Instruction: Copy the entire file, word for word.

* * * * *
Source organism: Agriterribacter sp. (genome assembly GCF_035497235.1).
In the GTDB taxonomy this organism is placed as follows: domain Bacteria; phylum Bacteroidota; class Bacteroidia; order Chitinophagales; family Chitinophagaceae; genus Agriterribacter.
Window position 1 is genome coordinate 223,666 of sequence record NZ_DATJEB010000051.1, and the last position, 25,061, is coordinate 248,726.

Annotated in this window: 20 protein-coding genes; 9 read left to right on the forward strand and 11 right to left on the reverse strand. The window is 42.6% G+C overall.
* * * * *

Source organism: Agriterribacter sp. (genome assembly GCF_035497235.1).
In the GTDB taxonomy this organism is placed as follows: domain Bacteria; phylum Bacteroidota; class Bacteroidia; order Chitinophagales; family Chitinophagaceae; genus Agriterribacter.
Window position 1 is genome coordinate 223,666 of sequence record NZ_DATJEB010000051.1, and the last position, 25,061, is coordinate 248,726.

Annotated in this window: 20 protein-coding genes; 9 read left to right on the forward strand and 11 right to left on the reverse strand. The window is 42.6% G+C overall.